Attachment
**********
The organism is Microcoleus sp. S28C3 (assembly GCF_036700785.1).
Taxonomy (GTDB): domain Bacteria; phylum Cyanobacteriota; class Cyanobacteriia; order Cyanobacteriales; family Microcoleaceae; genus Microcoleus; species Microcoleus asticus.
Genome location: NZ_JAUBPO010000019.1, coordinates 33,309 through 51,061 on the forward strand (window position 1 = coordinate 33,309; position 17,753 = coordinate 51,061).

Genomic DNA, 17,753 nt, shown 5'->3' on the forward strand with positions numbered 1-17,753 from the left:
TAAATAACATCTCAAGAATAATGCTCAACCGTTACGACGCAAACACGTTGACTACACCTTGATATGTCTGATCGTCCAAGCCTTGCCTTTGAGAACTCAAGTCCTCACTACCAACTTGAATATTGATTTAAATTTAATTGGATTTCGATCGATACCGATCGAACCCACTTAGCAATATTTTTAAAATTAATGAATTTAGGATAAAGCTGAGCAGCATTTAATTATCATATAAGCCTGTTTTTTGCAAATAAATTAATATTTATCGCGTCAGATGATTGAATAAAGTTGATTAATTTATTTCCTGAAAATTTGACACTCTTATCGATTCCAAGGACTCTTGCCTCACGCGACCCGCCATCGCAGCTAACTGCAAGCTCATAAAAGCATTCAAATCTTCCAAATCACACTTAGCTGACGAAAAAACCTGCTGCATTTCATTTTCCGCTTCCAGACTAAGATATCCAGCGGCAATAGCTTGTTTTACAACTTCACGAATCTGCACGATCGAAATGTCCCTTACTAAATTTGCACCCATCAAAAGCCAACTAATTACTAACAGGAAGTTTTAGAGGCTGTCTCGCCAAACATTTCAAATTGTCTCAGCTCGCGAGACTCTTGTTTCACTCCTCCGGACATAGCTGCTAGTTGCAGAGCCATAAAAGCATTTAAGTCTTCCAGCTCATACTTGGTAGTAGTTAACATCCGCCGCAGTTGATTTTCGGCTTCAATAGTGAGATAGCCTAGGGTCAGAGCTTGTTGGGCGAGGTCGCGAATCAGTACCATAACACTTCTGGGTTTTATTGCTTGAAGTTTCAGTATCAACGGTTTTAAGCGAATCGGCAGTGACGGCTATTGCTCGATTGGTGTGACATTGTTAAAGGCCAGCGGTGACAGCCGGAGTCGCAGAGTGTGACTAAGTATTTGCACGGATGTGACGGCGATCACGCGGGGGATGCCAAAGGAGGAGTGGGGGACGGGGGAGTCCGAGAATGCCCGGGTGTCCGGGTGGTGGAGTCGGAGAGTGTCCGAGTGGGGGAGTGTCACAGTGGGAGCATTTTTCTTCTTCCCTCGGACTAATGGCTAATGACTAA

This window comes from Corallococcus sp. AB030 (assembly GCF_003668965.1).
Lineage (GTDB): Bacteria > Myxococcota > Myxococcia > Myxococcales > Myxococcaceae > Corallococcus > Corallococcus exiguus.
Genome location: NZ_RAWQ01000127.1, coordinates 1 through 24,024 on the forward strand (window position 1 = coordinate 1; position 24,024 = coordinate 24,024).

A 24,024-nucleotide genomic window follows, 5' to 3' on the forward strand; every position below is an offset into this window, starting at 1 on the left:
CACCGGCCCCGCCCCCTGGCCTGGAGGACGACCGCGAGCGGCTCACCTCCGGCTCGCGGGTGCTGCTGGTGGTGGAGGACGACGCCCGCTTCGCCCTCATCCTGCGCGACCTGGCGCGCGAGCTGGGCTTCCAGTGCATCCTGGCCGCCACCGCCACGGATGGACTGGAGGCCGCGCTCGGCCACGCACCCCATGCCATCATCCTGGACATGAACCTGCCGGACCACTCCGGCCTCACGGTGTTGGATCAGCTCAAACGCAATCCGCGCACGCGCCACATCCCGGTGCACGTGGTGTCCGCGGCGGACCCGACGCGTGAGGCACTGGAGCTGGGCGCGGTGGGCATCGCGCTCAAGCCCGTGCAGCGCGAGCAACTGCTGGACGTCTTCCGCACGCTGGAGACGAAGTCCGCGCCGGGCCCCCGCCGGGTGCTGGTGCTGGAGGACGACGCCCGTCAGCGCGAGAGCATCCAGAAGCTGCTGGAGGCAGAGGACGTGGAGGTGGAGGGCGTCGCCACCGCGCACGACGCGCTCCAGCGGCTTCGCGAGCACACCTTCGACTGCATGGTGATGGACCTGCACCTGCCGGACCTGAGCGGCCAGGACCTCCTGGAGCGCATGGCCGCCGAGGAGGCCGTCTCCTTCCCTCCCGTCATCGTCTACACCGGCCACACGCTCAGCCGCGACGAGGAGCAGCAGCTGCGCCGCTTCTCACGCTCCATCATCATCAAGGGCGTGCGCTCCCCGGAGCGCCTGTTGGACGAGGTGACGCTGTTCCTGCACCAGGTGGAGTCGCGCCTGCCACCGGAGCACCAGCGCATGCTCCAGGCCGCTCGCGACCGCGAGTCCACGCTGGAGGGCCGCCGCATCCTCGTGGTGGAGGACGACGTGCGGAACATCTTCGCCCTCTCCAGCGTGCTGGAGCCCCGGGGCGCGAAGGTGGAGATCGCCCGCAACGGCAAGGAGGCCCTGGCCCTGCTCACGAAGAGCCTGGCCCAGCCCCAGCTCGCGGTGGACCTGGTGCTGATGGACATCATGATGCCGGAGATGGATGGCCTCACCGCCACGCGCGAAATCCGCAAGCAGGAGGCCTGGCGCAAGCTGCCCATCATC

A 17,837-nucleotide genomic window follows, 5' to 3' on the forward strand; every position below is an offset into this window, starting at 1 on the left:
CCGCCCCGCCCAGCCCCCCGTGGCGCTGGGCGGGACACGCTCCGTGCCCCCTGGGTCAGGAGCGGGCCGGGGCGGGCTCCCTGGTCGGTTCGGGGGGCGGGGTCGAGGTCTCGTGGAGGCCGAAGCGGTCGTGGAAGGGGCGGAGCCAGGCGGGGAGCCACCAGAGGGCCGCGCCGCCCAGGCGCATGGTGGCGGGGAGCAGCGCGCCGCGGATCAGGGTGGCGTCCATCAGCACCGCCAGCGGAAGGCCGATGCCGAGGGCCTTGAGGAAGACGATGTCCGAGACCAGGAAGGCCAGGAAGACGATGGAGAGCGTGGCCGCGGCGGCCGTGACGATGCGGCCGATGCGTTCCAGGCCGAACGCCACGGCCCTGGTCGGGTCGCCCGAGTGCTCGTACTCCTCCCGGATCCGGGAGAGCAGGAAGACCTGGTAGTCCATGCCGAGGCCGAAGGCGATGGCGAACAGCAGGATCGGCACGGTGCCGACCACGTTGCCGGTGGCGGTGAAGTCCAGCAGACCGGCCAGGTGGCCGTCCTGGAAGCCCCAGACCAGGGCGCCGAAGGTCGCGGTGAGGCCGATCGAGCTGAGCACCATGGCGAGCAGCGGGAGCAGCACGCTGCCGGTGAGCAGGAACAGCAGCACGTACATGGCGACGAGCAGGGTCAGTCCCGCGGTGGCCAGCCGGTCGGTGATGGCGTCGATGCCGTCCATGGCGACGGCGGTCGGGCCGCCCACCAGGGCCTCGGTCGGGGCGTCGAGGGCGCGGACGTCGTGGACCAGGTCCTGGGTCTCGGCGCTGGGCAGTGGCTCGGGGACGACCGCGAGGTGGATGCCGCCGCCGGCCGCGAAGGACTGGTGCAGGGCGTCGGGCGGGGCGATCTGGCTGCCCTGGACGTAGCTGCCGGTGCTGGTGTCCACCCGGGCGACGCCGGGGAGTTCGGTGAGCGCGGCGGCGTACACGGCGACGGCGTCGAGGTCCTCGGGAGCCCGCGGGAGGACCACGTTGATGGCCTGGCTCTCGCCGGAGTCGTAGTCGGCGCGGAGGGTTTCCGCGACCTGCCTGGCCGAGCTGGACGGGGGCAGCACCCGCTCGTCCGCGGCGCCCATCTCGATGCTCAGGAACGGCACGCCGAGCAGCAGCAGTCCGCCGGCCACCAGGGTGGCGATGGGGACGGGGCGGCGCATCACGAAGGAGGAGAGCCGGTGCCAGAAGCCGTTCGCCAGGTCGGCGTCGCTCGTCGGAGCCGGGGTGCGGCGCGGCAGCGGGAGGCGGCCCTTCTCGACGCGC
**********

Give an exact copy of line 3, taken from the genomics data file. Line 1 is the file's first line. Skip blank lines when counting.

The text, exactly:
Genome location: NZ_JAUBPO010000019.1, coordinates 33,309 through 51,061 on the forward strand (window position 1 = coordinate 33,309; position 17,753 = coordinate 51,061).